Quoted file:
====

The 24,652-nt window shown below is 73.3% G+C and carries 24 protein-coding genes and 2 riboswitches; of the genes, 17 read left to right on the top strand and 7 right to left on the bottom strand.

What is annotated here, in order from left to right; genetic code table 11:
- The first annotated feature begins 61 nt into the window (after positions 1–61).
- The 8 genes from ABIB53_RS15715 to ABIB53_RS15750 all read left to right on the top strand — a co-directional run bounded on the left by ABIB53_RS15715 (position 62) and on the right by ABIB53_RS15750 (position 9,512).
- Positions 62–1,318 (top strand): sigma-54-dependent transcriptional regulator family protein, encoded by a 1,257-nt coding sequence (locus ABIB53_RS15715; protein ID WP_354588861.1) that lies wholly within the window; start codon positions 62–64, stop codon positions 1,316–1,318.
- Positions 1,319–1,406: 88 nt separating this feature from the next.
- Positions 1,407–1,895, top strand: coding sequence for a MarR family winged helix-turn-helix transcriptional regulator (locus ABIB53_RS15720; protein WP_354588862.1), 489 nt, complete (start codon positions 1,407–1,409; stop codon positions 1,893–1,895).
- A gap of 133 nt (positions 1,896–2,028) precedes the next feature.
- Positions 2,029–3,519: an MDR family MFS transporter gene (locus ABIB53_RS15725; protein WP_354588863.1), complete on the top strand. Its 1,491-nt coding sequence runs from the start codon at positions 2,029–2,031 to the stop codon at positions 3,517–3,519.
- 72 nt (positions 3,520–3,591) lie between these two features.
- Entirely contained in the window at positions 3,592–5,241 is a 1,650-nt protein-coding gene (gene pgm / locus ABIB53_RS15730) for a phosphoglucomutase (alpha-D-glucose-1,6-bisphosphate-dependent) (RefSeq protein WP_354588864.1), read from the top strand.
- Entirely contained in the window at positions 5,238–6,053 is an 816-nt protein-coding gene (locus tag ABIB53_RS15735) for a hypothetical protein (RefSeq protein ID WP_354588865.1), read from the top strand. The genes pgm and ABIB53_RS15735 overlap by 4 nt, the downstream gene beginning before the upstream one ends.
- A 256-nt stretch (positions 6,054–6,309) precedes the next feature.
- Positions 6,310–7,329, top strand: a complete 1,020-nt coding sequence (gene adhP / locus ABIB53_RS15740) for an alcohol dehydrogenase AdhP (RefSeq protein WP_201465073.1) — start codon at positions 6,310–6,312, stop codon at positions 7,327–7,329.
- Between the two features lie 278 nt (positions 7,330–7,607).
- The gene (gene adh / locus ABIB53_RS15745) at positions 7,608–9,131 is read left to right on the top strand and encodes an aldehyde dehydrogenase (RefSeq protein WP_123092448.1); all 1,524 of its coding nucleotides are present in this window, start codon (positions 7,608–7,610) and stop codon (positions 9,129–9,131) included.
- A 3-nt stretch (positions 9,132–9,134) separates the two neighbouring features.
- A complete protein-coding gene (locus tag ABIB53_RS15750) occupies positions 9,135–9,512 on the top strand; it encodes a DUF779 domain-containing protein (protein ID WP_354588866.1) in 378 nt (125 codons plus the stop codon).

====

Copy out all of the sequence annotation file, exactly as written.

The 24,652-nt window shown below is 73.3% G+C and carries 24 protein-coding genes and 2 riboswitches; of the genes, 17 read left to right on the top strand and 7 right to left on the bottom strand.

What is annotated here, in order from left to right; genetic code table 11:
- The first annotated feature begins 61 nt into the window (after positions 1–61).
- The 8 genes from ABIB53_RS15715 to ABIB53_RS15750 all read left to right on the top strand — a co-directional run bounded on the left by ABIB53_RS15715 (position 62) and on the right by ABIB53_RS15750 (position 9,512).
- Positions 62–1,318 (top strand): sigma-54-dependent transcriptional regulator family protein, encoded by a 1,257-nt coding sequence (locus ABIB53_RS15715; protein ID WP_354588861.1) that lies wholly within the window; start codon positions 62–64, stop codon positions 1,316–1,318.
- Positions 1,319–1,406: 88 nt separating this feature from the next.
- Positions 1,407–1,895, top strand: coding sequence for a MarR family winged helix-turn-helix transcriptional regulator (locus ABIB53_RS15720; protein WP_354588862.1), 489 nt, complete (start codon positions 1,407–1,409; stop codon positions 1,893–1,895).
- A gap of 133 nt (positions 1,896–2,028) precedes the next feature.
- Positions 2,029–3,519: an MDR family MFS transporter gene (locus ABIB53_RS15725; protein WP_354588863.1), complete on the top strand. Its 1,491-nt coding sequence runs from the start codon at positions 2,029–2,031 to the stop codon at positions 3,517–3,519.
- 72 nt (positions 3,520–3,591) lie between these two features.
- Entirely contained in the window at positions 3,592–5,241 is a 1,650-nt protein-coding gene (gene pgm / locus ABIB53_RS15730) for a phosphoglucomutase (alpha-D-glucose-1,6-bisphosphate-dependent) (RefSeq protein WP_354588864.1), read from the top strand.
- Entirely contained in the window at positions 5,238–6,053 is an 816-nt protein-coding gene (locus tag ABIB53_RS15735) for a hypothetical protein (RefSeq protein ID WP_354588865.1), read from the top strand. The genes pgm and ABIB53_RS15735 overlap by 4 nt, the downstream gene beginning before the upstream one ends.
- A 256-nt stretch (positions 6,054–6,309) precedes the next feature.
- Positions 6,310–7,329, top strand: a complete 1,020-nt coding sequence (gene adhP / locus ABIB53_RS15740) for an alcohol dehydrogenase AdhP (RefSeq protein WP_201465073.1) — start codon at positions 6,310–6,312, stop codon at positions 7,327–7,329.
- Between the two features lie 278 nt (positions 7,330–7,607).
- The gene (gene adh / locus ABIB53_RS15745) at positions 7,608–9,131 is read left to right on the top strand and encodes an aldehyde dehydrogenase (RefSeq protein WP_123092448.1); all 1,524 of its coding nucleotides are present in this window, start codon (positions 7,608–7,610) and stop codon (positions 9,129–9,131) included.
- A 3-nt stretch (positions 9,132–9,134) separates the two neighbouring features.
- A complete protein-coding gene (locus tag ABIB53_RS15750) occupies positions 9,135–9,512 on the top strand; it encodes a DUF779 domain-containing protein (protein ID WP_354588866.1) in 378 nt (125 codons plus the stop codon).